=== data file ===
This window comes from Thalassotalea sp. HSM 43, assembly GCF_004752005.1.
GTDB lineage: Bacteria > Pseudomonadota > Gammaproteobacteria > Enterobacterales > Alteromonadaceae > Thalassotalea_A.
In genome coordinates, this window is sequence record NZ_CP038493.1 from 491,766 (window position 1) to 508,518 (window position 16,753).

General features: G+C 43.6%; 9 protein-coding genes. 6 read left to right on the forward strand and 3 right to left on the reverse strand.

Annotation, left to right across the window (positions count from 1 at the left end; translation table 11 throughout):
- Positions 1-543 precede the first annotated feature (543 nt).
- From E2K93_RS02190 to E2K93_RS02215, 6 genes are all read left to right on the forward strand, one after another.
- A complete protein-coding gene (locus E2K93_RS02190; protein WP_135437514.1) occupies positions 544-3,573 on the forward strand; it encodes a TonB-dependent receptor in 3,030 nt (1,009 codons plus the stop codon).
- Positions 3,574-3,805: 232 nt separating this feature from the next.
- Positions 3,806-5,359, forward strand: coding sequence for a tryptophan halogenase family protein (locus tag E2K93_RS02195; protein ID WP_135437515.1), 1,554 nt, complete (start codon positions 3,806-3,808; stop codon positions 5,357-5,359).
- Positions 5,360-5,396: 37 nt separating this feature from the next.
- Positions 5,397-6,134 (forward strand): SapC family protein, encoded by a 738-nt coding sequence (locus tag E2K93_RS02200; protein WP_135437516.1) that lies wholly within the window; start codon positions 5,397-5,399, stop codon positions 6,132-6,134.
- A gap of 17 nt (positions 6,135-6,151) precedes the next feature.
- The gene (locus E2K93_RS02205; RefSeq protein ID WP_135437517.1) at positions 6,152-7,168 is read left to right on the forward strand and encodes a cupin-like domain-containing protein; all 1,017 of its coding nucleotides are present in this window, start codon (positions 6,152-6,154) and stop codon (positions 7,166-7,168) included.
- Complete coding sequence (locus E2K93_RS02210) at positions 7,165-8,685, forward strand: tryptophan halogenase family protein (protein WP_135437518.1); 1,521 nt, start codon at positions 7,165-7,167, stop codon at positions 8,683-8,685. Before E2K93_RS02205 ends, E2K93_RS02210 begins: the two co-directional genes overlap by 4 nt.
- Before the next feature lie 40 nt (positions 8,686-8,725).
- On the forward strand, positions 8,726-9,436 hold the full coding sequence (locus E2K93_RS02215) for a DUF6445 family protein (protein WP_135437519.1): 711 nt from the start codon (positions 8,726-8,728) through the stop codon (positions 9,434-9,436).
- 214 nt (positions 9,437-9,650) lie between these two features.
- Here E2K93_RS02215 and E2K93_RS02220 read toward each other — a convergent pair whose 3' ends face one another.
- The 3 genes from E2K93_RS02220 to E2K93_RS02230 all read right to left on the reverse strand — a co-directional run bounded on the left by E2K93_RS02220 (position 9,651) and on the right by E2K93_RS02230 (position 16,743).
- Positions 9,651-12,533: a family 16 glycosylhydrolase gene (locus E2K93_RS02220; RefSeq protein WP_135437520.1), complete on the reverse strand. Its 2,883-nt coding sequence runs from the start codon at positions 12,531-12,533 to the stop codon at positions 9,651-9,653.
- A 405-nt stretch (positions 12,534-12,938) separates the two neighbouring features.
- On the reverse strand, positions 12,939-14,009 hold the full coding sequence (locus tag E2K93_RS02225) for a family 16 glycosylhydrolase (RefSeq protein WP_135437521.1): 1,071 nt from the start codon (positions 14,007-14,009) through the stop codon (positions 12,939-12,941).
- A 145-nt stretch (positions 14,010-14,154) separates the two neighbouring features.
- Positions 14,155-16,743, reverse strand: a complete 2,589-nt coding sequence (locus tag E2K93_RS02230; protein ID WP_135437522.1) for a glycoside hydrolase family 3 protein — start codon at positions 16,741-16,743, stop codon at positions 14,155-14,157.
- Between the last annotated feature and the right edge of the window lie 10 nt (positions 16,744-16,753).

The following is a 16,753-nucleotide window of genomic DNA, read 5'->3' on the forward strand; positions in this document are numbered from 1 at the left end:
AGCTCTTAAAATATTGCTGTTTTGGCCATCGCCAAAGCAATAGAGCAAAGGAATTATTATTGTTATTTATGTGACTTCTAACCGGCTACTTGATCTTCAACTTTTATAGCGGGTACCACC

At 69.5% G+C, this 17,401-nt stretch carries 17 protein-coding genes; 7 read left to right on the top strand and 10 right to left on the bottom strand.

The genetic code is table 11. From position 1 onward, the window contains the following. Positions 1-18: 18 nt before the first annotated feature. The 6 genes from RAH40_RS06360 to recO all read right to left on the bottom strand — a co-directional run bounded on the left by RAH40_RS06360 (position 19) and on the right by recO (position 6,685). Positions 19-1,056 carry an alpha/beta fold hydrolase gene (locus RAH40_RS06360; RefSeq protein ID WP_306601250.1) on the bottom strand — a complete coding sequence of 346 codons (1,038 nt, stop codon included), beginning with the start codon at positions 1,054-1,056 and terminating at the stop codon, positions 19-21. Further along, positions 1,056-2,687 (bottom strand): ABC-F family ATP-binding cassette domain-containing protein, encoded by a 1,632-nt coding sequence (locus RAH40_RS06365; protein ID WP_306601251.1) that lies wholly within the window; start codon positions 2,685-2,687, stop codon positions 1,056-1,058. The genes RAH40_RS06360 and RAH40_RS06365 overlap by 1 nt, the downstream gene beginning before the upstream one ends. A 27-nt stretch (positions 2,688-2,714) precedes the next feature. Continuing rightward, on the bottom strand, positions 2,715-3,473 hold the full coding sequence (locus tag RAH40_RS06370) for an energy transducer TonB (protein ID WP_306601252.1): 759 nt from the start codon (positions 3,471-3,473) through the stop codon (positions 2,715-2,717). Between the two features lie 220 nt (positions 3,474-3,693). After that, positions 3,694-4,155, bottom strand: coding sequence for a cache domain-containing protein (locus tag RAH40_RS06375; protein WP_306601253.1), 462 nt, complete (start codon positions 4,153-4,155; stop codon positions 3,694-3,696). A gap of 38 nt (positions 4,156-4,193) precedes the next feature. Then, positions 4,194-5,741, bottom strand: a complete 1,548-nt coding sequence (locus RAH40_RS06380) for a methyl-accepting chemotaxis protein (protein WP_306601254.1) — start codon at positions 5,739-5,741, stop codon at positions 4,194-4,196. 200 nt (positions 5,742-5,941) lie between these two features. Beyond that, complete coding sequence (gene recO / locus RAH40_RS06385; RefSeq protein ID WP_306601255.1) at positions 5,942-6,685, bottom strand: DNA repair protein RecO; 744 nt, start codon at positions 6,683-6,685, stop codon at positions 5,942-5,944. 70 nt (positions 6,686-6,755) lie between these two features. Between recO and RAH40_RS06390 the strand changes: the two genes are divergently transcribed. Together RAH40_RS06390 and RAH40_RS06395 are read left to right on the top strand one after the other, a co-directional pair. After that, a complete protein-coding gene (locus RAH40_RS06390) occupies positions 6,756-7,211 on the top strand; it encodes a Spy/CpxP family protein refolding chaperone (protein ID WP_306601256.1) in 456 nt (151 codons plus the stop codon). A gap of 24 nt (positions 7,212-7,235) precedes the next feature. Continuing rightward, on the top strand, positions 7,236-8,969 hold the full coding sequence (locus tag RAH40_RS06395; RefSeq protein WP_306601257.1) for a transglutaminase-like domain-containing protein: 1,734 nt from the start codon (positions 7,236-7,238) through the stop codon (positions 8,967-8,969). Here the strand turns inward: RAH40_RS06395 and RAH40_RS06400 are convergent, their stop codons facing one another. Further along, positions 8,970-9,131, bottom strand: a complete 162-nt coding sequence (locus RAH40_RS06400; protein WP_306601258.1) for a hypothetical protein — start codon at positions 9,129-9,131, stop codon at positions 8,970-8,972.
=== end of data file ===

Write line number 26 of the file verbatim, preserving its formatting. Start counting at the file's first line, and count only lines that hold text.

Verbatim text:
- Between the last annotated feature and the right edge of the window lie 10 nt (positions 16,744-16,753).